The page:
9780374267704_p0_v1_s600-220x330-2And Then There Were Books About War:  My favorite novel of the year is Roxana Robinson’s SPARTA.  I won’t say much, because I don’t want to spoil anything for readers, but nobody writes as beautifully about war — or about anything, really — as Roxana Robinson.  The story is heartbreaking and the writing is just beyond spectacular.  Man, can this writer tell a story.  It’s like you’re sitting on the front porch swing with her and your iced tea glass is empty but you’re afraid to get up for a refill.  I can’t recommend this book highly enough.  And in other news, I just started reading Phil Klay’s REDEPLOYMENT, a book of short stories about soldiers at war and/or returning from — it’s original and devastating and even, dare I say, funny.  A new voice you have to read.  You just have to.

10daum-cover-blog427The One That Met All of My Expectations … and Then Some:  Meghan Daum’s essay collection, UNSPEAKABLE.  I regularly read Daum’s column in the LA Times, and that’s all I know about her.  But this collection of memoir pieces about so many of the things we think and feel but cannot, in polite company, “talk about” is just beyond the beyond.  Her opening essay “Matricide” is, alone, worth the price of admission, as she digs into the complex emotions she has about her mother and her grandmother, and nothing is ever wrapped up in a big red bow.  Of course there is also an essay about her dog, and you know I loved that!, though it’s not really about her dog at all, in the end.  It never is, right?  Daum’s essays are raw life; they are messy and real and will make you cringe … right before you think, “I feel like that too, but I would never tell anybody.”  Loved that most of all.

______________

One last note:  I’ve all but given up my eReader.  It’s great for instant gratification, and for reading in bed or on a dark airplane, but I can’t get past loathing its very existence.  One more screen to stare at?  No.  I have enough screens.  And I love paper books:  old, new, hardback, soft-cover, trade paperbacks and regular; books I can hold in my hands one at a time and shove into my purse and stack on my nightstand and litter the house with and page back-and-forth when I’m neurotic about missing something.

What was your favorite read of 2014?

Handsome

IMG_0298Dear People,

This time last year, I was in a kennel. I was alone and malnourished and already 10 years old. I have no idea how I ended up there. I was sad.

And then, one day in December, the good people at Norcal Golden Retriever Rescue showed up to save me!

I thought my troubles were over?

But then, right around Christmas time, a woman adopted me. Yay! She took me home and put me out on her deck and went to work. And I was alone again. After only 2 days, she took me back to the rescue group and said it wasn’t working out. I wondered what I’d done wrong.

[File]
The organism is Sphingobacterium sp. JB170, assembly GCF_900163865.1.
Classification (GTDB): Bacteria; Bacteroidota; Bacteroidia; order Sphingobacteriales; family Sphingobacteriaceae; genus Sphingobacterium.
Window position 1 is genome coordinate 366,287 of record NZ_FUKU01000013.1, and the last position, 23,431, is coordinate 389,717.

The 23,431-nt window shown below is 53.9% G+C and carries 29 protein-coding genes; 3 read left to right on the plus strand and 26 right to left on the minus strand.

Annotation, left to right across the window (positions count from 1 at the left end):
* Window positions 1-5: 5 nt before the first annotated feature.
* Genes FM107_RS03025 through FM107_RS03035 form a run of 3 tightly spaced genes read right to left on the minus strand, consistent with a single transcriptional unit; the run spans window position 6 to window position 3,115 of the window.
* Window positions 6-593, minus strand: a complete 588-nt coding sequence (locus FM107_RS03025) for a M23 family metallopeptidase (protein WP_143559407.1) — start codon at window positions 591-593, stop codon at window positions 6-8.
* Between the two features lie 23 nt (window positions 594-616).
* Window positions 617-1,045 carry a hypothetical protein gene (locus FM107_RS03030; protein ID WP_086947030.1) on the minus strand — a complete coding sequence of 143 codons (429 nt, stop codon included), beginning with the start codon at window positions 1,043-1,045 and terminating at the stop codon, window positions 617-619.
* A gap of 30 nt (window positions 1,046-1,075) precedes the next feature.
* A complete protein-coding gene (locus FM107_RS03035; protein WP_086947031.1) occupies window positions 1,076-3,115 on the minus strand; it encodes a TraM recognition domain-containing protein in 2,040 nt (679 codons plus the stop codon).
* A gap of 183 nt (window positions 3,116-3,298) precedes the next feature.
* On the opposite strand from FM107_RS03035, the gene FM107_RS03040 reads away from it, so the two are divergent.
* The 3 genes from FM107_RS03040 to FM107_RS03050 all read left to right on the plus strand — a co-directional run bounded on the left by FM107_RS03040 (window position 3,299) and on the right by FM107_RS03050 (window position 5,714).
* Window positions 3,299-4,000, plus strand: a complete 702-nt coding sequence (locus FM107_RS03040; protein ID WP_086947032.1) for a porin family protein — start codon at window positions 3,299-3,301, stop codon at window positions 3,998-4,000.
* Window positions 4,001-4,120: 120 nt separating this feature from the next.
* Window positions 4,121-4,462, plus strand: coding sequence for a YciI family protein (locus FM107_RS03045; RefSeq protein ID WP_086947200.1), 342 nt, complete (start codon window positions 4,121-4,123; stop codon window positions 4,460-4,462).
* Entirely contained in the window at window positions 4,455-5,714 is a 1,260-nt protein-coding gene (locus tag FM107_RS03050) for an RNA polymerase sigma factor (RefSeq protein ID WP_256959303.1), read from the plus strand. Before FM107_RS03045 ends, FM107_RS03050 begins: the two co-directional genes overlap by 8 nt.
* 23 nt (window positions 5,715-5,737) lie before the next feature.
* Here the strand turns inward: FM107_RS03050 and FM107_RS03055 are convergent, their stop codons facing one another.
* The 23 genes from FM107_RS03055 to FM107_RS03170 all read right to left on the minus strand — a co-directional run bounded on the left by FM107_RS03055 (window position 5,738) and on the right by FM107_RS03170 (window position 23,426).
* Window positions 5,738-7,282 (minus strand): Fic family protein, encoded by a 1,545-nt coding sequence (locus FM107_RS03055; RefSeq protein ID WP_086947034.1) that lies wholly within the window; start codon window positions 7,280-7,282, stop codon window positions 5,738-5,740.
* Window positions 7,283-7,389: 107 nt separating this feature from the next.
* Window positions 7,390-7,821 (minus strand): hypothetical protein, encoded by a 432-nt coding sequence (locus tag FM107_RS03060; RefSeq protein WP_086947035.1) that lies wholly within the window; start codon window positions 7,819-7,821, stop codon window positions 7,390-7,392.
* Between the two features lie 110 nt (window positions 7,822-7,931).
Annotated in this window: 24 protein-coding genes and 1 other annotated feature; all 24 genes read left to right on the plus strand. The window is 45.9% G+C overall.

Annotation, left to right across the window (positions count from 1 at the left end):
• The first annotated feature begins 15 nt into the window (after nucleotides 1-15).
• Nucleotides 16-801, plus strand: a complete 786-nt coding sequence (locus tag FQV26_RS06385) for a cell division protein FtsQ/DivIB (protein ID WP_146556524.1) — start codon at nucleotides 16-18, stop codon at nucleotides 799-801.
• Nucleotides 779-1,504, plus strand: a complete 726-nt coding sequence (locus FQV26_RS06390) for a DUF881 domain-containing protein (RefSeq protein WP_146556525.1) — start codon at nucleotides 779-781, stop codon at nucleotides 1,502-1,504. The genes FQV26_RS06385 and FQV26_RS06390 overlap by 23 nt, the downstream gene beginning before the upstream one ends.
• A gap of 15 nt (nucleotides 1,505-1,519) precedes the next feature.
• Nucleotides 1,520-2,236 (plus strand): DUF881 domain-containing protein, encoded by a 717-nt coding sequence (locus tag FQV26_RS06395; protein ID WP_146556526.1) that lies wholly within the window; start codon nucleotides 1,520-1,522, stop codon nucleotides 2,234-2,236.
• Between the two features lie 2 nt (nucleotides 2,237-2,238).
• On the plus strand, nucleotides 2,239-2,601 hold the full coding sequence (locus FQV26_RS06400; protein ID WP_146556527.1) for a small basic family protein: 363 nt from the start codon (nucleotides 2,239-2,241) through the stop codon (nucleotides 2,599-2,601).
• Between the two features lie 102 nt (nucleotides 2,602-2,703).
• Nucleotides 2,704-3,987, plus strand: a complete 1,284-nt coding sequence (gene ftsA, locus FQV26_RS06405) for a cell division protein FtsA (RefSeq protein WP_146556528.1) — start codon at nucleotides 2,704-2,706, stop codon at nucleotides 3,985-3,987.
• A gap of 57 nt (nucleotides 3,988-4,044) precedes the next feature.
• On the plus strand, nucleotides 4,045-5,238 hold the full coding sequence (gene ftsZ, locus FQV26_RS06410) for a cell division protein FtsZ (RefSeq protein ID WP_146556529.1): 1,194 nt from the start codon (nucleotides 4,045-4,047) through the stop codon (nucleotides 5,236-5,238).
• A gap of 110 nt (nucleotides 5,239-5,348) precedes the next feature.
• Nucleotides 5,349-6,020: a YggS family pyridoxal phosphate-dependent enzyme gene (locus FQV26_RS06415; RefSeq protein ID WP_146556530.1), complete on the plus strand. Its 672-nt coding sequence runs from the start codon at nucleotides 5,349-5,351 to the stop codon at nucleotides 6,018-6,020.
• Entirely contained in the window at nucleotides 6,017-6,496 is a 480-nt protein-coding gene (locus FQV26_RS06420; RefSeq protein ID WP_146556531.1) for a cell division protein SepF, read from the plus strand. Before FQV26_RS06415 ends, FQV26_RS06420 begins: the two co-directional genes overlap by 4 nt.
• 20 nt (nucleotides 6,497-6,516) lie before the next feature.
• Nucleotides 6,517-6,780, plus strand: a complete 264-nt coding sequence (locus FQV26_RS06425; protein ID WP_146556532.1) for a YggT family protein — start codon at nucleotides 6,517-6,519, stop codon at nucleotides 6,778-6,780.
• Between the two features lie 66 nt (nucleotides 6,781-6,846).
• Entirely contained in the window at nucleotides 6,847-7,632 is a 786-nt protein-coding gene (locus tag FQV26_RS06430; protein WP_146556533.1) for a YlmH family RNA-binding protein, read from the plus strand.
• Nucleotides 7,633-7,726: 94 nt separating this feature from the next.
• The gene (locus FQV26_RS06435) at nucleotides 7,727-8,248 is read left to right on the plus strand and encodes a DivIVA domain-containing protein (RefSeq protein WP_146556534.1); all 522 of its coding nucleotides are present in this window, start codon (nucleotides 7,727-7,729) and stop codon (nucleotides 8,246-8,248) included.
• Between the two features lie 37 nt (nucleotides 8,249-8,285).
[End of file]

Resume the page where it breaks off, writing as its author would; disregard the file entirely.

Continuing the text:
The next thing I knew I was back with yet another foster family (thankfully the wonderful Cheryl Paul Herkenrath!) but waiting, yet again, for a family to take me home. For a family to let me love them.

My new forever family finally found me, right after the New Year. It took some months and a lot of help from Jenna at Lily Cash and Sheila Gibson and the incredible people at The Whole Pet Vet Hospital and Wellness Center with Dr. Hilary Wheeler and Dr. Kirsten Krick to get me healthy, but then the next thing I knew I’d gained 15 pounds — my mom says she gained the same 15 pounds, hahaha! — and I was going on daily walks and everyone was telling me what a good boy I am. (I’ve even overhead them saying I’m the best, calmest, easiest, most loving, sweetheart of a dog they’ve ever had, but don’t tell my new sisters!).

Which brings me back to this year, and all of my blessings. I know I will never be at a shelter or in a kennel again. And this year for Christmas I have only one wish: that families consider adopting an older dog just like me. I’m so easy! I take a couple of short walks, play a little, then sleep the days away. I’m a bit of a goofball, the real me. And I love absolutely everyone, even my difficult sister JoJo!

And now I’ve blathered on too long. I do this. I blame age. Apologies. But I hear I’ve made the cover of my family’s Christmas card (I’m a handsome star, hello!) and now I’m looking forward to the holidays for the first time in a very long time. Bless you all. Merry Christmas and Happy New Year!

Love,
Handsome

IMG_1708

The Miles

IMG_1703

_______________

Come spring, we will be packing up the car with our 3 big dogs and driving across these United States of America.  Yes, it’s true people.  We have totally and completely and irrevocably lost our minds.  We need to spend time with our grown kids.  We need to spend some time back home.  We are kinda-sorta escaping the west coast (which we absolutely love) to be with our families/friends (whom we absolutely love).  And throwing in a hellacious amount of driving.